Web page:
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  14.  25
    The Virtual Reality of Fact vs. Value.William C. Frederick - 1994 - Business Ethics Quarterly 4 (2):171-173.
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  15.  18
    Seeking Common Ground: A Response to Dunfee.William C. Frederick - 2000 - Business and Society Review 105 (4):502-504.
  16.  48
    The Virtual Reality of Fact vs. Value.William C. Frederick - 1994 - Business Ethics Quarterly 4 (2):171-173.
  17.  27
    Evolutionary Social Contracts.William C. Frederick & David M. Wasieleski - 2002 - Business and Society Review 107 (3):283-308.
  18.  35
    General Introduction.William C. Frederick - 1994 - Business Ethics Quarterly 4 (2):111-112.
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  19.  10
    International Human Rights.William C. Frederick - 1995 - The Ruffin Series in Business Ethics:284-285.
  20.  21
    An Appalachian Coda.William C. Frederick - 1999 - Business and Society 38 (2):206-211.
    This article briefly characterizes the core values of business as manifestations of natural processes. They include the values of economizing, power-aggrandizing, ecologizing, technologizing, and X-factor, with each separate value cluster a response to identifiable forces of nature. The inconsistencies and contradictions between these various value systems are reconciled by resorting to two kinds of normative phenomena: the rationality and creativity found within the techno-symbolic value cluster, and a global culture of ethics.
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  21.  19
    Coda: 1994.William C. Frederick - 1994 - Business and Society 33 (2):165-166.
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  22.  15
    Social Contract.William C. Frederick - 1995 - The Ruffin Series in Business Ethics:224-226.
  23.  17
    A Cooperative-Coordinative Logic.William C. Frederick - 1995 - The Ruffin Series in Business Ethics:190-191.
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  24.  17
    A Civilizational-Humanizing Logic.William C. Frederick - 1995 - The Ruffin Series in Business Ethics:195-196.
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  25.  14
    A Combinatory Logic.William C. Frederick - 1995 - The Ruffin Series in Business Ethics:187-188.
  26.  10
    A Cumulative Logic.William C. Frederick - 1995 - The Ruffin Series in Business Ethics:188-189.
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  27.  8
    A Friendly Warning Label.William C. Frederick - 1995 - The Ruffin Series in Business Ethics:171-173.
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  28.  27
    Anthropocentric Interpretations of Ecological Process.William C. Frederick - 1995 - The Ruffin Series in Business Ethics:148-151.
  29.  38
    A New Normative Synthesis.William C. Frederick - 1995 - The Ruffin Series in Business Ethics:263-263.
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  30.  27
    An Organizational Logic.William C. Frederick - 1995 - The Ruffin Series in Business Ethics:192-193.
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  31.  14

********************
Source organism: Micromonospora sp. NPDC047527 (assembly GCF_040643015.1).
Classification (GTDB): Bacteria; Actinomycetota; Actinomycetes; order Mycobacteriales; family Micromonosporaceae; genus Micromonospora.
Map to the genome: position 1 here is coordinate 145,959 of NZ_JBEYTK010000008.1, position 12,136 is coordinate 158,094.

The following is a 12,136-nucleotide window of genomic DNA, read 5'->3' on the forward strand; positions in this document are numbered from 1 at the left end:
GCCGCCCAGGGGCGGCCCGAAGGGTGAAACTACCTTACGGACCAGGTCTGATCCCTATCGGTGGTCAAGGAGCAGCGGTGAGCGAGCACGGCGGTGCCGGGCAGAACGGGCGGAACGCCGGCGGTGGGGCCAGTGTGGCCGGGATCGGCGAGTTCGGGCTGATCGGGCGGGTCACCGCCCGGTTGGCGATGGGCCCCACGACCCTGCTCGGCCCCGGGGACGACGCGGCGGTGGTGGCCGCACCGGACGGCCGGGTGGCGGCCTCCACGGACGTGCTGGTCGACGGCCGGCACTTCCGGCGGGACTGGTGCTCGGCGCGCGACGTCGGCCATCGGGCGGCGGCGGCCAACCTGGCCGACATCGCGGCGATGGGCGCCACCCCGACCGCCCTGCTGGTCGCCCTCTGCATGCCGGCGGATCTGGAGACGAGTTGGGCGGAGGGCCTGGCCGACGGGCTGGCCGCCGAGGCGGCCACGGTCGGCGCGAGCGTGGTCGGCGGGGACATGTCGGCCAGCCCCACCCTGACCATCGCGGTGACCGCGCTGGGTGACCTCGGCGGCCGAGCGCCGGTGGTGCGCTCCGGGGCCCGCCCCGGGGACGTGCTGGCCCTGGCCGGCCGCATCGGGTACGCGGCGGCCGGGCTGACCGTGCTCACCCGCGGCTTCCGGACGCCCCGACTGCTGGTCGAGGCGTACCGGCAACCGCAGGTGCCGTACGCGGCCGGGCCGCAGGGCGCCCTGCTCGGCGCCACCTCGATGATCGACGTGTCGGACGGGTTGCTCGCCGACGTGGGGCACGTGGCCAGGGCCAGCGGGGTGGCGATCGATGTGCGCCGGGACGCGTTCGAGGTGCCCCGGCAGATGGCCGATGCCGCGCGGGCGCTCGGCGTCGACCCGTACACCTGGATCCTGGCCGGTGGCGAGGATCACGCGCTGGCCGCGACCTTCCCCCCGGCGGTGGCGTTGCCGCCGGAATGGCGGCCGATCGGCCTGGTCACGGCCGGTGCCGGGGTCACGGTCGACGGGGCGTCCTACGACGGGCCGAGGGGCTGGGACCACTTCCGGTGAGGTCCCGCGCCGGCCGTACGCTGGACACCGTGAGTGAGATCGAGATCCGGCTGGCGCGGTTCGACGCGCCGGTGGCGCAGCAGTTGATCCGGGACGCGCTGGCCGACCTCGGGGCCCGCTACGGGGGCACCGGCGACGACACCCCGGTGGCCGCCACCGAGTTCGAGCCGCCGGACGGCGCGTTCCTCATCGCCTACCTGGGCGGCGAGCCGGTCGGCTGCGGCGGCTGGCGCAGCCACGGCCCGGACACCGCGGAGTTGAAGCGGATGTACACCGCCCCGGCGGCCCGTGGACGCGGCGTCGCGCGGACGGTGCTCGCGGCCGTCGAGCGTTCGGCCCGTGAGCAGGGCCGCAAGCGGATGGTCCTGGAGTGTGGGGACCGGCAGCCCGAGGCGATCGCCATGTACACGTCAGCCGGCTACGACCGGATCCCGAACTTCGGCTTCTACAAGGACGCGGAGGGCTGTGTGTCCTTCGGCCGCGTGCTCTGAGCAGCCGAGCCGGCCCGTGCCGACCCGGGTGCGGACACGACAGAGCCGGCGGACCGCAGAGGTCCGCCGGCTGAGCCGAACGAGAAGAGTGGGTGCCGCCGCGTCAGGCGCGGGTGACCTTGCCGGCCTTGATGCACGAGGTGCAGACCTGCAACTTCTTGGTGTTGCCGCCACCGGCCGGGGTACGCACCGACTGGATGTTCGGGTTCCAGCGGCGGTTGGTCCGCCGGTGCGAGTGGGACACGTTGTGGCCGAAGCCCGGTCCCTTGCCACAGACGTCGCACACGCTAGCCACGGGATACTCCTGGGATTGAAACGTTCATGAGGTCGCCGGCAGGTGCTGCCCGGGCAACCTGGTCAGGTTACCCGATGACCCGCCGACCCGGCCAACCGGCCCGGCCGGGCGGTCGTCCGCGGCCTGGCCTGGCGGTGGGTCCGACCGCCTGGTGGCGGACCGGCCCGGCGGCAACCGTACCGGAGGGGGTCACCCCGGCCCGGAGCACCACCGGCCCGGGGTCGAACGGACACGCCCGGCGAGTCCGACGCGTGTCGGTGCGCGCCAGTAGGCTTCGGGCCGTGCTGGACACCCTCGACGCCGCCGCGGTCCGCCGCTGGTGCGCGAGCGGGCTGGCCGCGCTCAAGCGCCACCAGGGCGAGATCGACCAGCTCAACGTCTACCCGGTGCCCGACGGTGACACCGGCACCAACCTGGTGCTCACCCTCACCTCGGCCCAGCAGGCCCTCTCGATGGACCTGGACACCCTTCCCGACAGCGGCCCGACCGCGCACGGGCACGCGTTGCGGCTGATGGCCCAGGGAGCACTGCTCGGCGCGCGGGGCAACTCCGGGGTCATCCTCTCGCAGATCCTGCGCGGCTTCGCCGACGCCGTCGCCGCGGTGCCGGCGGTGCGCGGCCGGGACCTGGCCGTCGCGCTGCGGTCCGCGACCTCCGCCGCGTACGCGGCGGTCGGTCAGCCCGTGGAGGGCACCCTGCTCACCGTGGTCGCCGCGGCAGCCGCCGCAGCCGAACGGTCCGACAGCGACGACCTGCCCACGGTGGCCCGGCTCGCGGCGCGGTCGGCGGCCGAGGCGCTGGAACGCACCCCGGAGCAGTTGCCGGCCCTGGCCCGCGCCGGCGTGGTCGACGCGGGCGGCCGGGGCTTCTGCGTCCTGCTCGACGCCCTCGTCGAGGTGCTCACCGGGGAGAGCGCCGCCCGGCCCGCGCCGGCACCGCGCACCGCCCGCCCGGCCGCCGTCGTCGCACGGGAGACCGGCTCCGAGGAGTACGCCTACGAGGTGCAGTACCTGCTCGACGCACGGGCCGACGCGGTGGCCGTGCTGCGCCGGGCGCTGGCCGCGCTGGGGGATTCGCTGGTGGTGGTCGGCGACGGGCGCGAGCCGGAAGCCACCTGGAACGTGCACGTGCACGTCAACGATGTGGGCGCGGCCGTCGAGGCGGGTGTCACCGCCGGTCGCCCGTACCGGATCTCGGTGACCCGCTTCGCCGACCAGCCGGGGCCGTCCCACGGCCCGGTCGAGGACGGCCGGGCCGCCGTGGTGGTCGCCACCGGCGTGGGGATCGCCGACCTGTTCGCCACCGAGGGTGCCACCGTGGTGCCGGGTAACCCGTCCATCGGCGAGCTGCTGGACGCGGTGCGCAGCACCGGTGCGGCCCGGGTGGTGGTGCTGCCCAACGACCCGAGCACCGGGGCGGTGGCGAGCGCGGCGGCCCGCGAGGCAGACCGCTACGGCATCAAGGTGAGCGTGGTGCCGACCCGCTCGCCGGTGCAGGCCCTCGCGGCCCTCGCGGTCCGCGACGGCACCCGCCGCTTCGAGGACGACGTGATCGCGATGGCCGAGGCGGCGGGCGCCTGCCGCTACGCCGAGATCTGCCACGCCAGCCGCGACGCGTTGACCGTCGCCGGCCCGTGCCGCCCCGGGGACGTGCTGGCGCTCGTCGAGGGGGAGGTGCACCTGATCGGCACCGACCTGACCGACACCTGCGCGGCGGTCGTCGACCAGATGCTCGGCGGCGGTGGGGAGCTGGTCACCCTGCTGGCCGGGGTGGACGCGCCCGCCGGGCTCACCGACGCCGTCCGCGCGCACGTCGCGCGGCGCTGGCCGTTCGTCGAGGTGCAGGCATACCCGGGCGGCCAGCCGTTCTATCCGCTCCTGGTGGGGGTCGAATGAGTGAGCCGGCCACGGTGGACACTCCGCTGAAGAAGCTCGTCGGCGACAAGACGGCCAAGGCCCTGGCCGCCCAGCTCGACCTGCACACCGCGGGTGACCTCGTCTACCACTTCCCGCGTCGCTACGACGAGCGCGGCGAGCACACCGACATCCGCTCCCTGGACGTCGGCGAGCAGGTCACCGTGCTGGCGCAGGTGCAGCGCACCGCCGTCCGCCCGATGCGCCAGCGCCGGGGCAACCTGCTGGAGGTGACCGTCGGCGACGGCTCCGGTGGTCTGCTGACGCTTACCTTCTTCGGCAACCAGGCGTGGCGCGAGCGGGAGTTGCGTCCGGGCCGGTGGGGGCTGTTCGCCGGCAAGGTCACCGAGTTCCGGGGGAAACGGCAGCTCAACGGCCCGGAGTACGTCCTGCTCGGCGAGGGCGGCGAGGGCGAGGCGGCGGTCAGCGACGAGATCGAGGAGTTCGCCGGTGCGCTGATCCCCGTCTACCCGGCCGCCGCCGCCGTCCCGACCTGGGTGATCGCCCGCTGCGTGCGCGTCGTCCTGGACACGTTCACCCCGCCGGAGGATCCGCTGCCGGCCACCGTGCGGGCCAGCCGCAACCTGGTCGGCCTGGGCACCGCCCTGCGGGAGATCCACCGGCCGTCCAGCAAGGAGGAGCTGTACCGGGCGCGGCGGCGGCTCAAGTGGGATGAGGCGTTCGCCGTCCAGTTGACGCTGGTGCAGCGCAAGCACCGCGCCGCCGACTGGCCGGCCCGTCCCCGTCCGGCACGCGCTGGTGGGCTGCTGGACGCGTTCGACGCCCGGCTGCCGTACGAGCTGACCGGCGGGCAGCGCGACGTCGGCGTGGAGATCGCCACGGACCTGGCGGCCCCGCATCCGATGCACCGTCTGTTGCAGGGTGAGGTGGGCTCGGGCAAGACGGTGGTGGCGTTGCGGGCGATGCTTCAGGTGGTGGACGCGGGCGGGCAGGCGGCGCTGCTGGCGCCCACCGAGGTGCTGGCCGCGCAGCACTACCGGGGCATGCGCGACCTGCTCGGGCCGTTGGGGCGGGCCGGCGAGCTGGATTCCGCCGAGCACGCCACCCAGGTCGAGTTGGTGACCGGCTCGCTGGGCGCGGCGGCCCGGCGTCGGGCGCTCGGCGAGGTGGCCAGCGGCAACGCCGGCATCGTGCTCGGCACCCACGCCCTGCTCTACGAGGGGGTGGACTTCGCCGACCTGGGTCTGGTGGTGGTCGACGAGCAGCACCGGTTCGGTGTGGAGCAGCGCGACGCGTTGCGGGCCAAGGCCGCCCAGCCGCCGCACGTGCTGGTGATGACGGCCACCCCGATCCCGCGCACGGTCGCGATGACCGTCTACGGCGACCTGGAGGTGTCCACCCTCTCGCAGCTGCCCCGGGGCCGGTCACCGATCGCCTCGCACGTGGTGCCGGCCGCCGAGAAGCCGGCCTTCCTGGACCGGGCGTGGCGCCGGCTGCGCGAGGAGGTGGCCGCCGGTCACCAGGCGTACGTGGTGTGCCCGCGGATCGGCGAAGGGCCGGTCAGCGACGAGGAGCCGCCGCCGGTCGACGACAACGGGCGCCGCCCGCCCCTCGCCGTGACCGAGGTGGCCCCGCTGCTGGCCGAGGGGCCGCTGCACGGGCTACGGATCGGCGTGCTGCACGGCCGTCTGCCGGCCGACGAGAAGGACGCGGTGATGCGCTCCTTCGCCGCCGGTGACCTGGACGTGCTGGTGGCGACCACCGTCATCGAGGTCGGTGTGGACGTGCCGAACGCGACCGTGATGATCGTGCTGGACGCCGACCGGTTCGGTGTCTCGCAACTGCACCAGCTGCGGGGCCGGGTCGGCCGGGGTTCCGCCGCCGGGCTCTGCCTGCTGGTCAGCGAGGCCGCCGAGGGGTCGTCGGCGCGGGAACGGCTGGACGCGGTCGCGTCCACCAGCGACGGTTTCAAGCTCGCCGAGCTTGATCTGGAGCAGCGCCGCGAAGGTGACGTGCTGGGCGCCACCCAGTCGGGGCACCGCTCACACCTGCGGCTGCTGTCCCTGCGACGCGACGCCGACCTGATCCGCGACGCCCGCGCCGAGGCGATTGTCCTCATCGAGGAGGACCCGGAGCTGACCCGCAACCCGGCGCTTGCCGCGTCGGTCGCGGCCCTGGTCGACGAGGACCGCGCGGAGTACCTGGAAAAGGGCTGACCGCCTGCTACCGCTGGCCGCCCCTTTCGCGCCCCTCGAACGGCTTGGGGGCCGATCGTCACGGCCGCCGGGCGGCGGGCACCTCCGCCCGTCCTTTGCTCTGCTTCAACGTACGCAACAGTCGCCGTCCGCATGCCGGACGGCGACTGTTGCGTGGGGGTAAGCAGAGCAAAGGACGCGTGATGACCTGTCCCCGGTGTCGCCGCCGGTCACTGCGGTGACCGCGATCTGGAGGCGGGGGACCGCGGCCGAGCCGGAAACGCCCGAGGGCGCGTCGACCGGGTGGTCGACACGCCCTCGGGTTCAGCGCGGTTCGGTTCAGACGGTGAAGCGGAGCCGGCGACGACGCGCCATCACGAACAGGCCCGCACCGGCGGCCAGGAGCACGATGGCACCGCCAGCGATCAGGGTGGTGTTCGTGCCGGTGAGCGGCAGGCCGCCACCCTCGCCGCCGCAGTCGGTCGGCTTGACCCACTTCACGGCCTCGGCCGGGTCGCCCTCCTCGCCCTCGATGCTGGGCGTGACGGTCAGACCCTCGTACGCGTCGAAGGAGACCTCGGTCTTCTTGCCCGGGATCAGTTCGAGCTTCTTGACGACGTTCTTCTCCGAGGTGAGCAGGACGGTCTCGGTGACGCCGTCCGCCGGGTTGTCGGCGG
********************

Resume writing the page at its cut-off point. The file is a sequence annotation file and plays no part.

A Pragmatic Logic.William C. Frederick - 1995 - The Ruffin Series in Business Ethics:186-187.
  32.  10
    A Progressive Logic.William C. Frederick - 1995 - The Ruffin Series in Business Ethics:189-190.
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  33.  14
    A Response to Klein.William C. Frederick - 1993 - Business Ethics Quarterly 3 (1):63-64.
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  34.  7
    A Theory of Business Values.William C. Frederick - 1995 - The Ruffin Series in Business Ethics:7-10.
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  35.  12
    A Unifying Logic.William C. Frederick - 1995 - The Ruffin Series in Business Ethics:194-195.
  36.  14
    A Value-Laden Workplace.William C. Frederick - 1995 - The Ruffin Series in Business Ethics:231-232.
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  37.  8
    Business and The Mumford Principle.William C. Frederick - 1995 - The Ruffin Series in Business Ethics:198-200.
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  38.  15
    Business and the Moral Process.William C. Frederick - 1995 - The Ruffin Series in Business Ethics:277-280.
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  39.  9
    Behavioral/Organizational Ethics.William C. Frederick - 1995 - The Ruffin Series in Business Ethics:230-231.
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  40.  10
    Bibliographic Note.William C. Frederick - 1995 - The Ruffin Series in Business Ethics 2 (1-2):303-303.
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  41.  15
    Corporate Culture.William C. Frederick - 1995 - The Ruffin Series in Business Ethics:84-89.
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  42.  33
    Corporate Ethics.William C. Frederick - 2004 - Journal of Business Ethics Education 1 (1):21-23.
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  43.  15
    Competitive Economizing.William C. Frederick - 1995 - The Ruffin Series in Business Ethics:154-157.
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  44.  7
    Corporate Ethics.William C. Frederick - 2004 - Journal of Business Ethics Education 1 (1):21-23.
  45.  10
    Choosing Grounded Premises.William C. Frederick - 1995 - The Ruffin Series in Business Ethics:263-266.
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  46.  10
    Common Morality.William C. Frederick - 1995 - The Ruffin Series in Business Ethics:282-283.
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  47.  11
    Corporate Stakeholders.William C. Frederick - 1995 - The Ruffin Series in Business Ethics:213-218.
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  48.  6
    Cultural Technology.William C. Frederick - 1995 - The Ruffin Series in Business Ethics:179-181.
  49.  15
    Convergence Theorems.William C. Frederick - 1995 - The Ruffin Series in Business Ethics:266-270.
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  50.  18
    Competing with Integrity.William C. Frederick - 1995 - The Ruffin Series in Business Ethics:285-285.
1 — 50 / 168